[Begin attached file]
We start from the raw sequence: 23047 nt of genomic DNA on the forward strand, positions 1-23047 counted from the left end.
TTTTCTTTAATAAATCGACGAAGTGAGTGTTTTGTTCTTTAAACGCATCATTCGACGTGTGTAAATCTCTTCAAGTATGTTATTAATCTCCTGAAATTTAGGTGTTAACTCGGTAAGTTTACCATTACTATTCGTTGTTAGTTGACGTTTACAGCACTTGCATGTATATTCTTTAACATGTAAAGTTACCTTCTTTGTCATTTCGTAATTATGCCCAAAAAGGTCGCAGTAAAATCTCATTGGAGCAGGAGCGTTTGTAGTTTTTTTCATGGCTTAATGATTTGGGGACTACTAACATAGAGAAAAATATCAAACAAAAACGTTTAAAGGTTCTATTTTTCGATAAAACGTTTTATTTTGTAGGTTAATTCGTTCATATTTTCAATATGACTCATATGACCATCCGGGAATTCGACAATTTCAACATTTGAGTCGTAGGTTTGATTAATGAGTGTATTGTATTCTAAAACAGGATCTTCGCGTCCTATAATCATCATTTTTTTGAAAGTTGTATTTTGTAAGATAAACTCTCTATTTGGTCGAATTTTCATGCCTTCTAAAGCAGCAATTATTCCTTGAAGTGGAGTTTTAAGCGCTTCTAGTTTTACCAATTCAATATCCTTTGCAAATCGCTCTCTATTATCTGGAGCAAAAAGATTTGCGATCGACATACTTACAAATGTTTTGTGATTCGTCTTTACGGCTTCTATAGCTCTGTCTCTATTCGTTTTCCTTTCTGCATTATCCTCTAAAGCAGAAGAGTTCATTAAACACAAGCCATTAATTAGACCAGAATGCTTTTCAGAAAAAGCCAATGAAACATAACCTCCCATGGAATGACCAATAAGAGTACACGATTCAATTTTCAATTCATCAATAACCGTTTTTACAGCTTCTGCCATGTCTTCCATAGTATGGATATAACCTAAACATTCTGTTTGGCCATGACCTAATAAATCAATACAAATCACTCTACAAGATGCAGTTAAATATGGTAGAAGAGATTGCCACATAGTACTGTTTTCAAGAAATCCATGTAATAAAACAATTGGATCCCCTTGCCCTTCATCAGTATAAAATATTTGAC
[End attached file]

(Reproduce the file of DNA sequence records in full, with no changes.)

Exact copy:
We start from the raw sequence: 23047 nt of genomic DNA on the forward strand, positions 1-23047 counted from the left end.
TTTTCTTTAATAAATCGACGAAGTGAGTGTTTTGTTCTTTAAACGCATCATTCGACGTGTGTAAATCTCTTCAAGTATGTTATTAATCTCCTGAAATTTAGGTGTTAACTCGGTAAGTTTACCATTACTATTCGTTGTTAGTTGACGTTTACAGCACTTGCATGTATATTCTTTAACATGTAAAGTTACCTTCTTTGTCATTTCGTAATTATGCCCAAAAAGGTCGCAGTAAAATCTCATTGGAGCAGGAGCGTTTGTAGTTTTTTTCATGGCTTAATGATTTGGGGACTACTAACATAGAGAAAAATATCAAACAAAAACGTTTAAAGGTTCTATTTTTCGATAAAACGTTTTATTTTGTAGGTTAATTCGTTCATATTTTCAATATGACTCATATGACCATCCGGGAATTCGACAATTTCAACATTTGAGTCGTAGGTTTGATTAATGAGTGTATTGTATTCTAAAACAGGATCTTCGCGTCCTATAATCATCATTTTTTTGAAAGTTGTATTTTGTAAGATAAACTCTCTATTTGGTCGAATTTTCATGCCTTCTAAAGCAGCAATTATTCCTTGAAGTGGAGTTTTAAGCGCTTCTAGTTTTACCAATTCAATATCCTTTGCAAATCGCTCTCTATTATCTGGAGCAAAAAGATTTGCGATCGACATACTTACAAATGTTTTGTGATTCGTCTTTACGGCTTCTATAGCTCTGTCTCTATTCGTTTTCCTTTCTGCATTATCCTCTAAAGCAGAAGAGTTCATTAAACACAAGCCATTAATTAGACCAGAATGCTTTTCAGAAAAAGCCAATGAAACATAACCTCCCATGGAATGACCAATAAGAGTACACGATTCAATTTTCAATTCATCAATAACCGTTTTTACAGCTTCTGCCATGTCTTCCATAGTATGGATATAACCTAAACATTCTGTTTGGCCATGACCTAATAAATCAATACAAATCACTCTACAAGATGCAGTTAAATATGGTAGAAGAGATTGCCACATAGTACTGTTTTCAAGAAATCCATGTAATAAAACAATTGGATCCCCTTGCCCTTCATCAGTATAAAATATTTGAC